I am a Dangerous Woman

We came home from a half-business, half-vacation trip to a dead car.

“Remember when I said I wonder if our car will start when we get back?” I asked my husband as we sweated in the sticky humidity of an airport garage. It was late. We were tired, dirty and hungry, a recipe for disaster. “I've never said that on a trip before. And here we are. Car's dead.”

Our Hyundai looked ready for takeoff, her hood propped up and the trunk gaping wide as my travel-weary husband rooted through miscellaneous trunky things, looking for tools. “I know. Thanks. You jinxed it.” The rows and rows of cars around us felt like empty shells lined up against the walls. The two of us, so alone in the shadowy concrete chambers, moths slamming into fluorescent lights nearby with a spooky sizzle, were the only sign of life.

“If this were a movie my phone would be dead, too,” I said.

“Do you really have to document this misery?” He was half in, half out of the driver's window now, cranking the key to nothing as I circled our car with my phone, snapping a shot. Of course I must document. Artists know how to find stories.

I've been thinking about stories a lot lately. And words. How they aren't always pretty or comfortable—stories or words—and how, the older I get, the less that seems to matter. The less lots of things seem to matter. I'm restless and wild and dangerous.


I tacked a trigger warning on a recent story because someone suggested I should. Before that I added a trigger warning on a story of deep, raw grief, just in case. Before that, in another life, I handed out disclaimers on my writing like perfume samples at a mall kiosk, half-chasing people down to read them ...

Did you see my disclaimer? Do you agree to withhold all judgment before reading? Please understand the niche audience I write for before proceeding. Start here. If you get offended, triggered or hurt, the following paragraphs probably do not apply to you. You might want to skip this one if ____ or ____ or ___.

Not so pointed, of course.

This last one left me thoughtful as I continue moving through a bone-cracking personal shift. Artists, writers, storytellers ... we all have so many stories to tell, don't we? And sometimes the story is found in negative space, the lines left empty as a form of art itself. It is not black and white. It is a shadowy dance of intuition and restraint, tangling the roots of who, what, when, where, how and how (much) revealed truth.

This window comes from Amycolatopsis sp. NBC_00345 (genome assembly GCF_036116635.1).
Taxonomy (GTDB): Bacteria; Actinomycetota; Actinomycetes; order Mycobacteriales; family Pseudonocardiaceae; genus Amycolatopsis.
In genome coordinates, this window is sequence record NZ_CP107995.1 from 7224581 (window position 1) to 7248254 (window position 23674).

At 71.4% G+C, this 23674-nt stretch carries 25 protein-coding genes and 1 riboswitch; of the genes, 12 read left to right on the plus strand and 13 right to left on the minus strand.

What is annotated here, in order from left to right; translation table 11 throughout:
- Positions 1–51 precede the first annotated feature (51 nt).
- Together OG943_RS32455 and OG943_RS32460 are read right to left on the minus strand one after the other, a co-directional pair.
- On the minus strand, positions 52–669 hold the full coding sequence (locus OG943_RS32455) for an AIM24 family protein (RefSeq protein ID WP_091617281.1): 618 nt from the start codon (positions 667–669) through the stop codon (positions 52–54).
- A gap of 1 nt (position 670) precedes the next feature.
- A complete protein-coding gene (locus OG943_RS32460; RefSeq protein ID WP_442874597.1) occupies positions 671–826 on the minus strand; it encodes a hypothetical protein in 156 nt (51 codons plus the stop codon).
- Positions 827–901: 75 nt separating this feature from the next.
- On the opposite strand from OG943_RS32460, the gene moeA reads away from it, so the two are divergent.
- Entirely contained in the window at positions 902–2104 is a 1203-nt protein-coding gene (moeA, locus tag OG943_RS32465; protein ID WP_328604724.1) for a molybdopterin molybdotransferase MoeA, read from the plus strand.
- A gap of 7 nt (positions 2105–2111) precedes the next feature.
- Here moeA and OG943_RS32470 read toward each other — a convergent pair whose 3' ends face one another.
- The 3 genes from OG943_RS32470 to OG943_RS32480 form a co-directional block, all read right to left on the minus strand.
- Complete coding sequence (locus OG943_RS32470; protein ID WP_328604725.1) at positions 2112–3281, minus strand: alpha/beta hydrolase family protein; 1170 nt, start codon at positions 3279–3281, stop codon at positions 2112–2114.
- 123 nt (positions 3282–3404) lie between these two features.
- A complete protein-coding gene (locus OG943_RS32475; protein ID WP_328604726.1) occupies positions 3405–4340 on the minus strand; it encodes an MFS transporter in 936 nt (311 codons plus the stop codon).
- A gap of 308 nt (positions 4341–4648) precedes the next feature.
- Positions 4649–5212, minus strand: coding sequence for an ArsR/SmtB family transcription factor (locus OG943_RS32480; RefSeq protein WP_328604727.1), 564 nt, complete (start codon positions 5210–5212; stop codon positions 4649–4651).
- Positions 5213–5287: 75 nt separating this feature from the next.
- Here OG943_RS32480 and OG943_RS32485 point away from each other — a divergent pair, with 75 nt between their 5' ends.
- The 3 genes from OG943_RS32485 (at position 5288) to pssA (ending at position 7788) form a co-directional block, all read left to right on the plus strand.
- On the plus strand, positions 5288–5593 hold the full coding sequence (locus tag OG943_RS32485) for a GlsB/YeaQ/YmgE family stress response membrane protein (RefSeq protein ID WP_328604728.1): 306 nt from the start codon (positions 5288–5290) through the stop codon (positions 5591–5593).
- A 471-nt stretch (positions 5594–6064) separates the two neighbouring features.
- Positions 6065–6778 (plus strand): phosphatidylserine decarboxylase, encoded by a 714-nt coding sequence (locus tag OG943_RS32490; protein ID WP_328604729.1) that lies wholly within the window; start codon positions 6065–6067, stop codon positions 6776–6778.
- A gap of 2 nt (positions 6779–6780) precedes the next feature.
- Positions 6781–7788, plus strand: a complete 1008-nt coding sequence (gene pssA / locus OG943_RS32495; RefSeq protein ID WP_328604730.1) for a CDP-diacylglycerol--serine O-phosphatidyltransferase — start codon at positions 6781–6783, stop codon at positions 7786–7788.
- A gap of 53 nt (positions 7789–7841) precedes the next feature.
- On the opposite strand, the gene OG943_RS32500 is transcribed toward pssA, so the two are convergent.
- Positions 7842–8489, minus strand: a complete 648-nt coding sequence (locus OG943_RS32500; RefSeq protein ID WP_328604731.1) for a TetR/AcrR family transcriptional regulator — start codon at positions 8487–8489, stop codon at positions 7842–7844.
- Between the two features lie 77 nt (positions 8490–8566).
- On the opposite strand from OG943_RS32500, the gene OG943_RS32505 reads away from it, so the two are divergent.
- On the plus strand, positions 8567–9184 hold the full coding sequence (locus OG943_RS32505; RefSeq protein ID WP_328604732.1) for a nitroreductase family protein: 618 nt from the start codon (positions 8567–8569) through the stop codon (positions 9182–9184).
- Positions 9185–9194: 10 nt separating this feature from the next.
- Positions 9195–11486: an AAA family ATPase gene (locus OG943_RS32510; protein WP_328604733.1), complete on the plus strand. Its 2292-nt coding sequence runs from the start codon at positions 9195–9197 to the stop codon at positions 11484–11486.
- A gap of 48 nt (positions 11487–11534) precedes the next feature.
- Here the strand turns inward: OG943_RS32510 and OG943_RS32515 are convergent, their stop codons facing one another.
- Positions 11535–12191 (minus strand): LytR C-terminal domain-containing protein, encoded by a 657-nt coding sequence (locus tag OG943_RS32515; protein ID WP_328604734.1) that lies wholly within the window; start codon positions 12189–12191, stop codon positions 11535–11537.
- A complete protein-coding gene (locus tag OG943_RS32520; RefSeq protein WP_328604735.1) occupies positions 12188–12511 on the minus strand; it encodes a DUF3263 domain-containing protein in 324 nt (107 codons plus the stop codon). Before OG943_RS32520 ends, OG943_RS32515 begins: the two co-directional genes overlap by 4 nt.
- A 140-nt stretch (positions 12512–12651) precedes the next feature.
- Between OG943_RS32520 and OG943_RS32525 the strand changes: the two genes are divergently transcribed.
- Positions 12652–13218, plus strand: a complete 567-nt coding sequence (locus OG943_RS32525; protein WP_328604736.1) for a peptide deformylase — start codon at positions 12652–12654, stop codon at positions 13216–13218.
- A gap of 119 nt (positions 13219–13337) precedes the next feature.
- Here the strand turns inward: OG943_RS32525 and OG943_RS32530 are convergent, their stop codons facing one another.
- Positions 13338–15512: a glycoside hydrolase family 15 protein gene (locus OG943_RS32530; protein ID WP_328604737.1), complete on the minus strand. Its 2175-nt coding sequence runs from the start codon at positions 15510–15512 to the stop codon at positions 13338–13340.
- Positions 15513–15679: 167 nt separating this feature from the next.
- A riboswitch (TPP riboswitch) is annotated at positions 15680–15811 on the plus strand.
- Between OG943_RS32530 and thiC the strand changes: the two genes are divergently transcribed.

Some say we bear great responsibility. “The pen is mightier than the sword” is one of the more placid sermons I've heard.

I say yes. We artists bear great responsibility. We are entrusted with stories that have an unpredictable shelf-life, tales which, if they are not expressed, either burst inside us or shrivel and die and lodge like crusty-musty barnacles against our bones. Our stories come to us and must be allowed, or we become withered versions of them, orchards of regret.

Of course, there is a time for silence, and silence can be its own story. Perhaps some stories are meant for us alone. Perhaps we learn this the hard and wind-y way, through life's sometimes brutal gauntlet of experience.

All I know is, for me right now, I will no longer add disclaimers to my words.

If this makes me inappropriate for some, so be it. You guys, I am tired. I've lived so many full years.

My inner judge and jury can be tougher than any of my readers ever dreamed of being. Right now his tone is brittle. “You always talk about grace, and where's the grace in this?” are words he's tapping along the inner tubes of my brain. Yes. Grace. Always. A dear friend reminded me, as I traced the swirling grace always embraces tattoo on my inner arm and panicked that I can't embrace right now, that sometimes it's a farewell embrace. And it can be gentle, tender and soft, like I like to be. And my words can come with jagged breath and hoarse whispers, untangling themselves from the vast depths of me and rising to the surface for some sunlight and air.


You need Jesus, a recent drive-by comment read.

Yes. Always. I am a dangerous woman. I am wild and wandering, restless and resting. I am breaking apart and growing whole. My stories ravish me. Again and again, I allow. I will not pick and choose which of my words need disclaimers and trigger warnings; if need be, let all of them. Let me. I come to you with smoldering fire.


Hillary Rain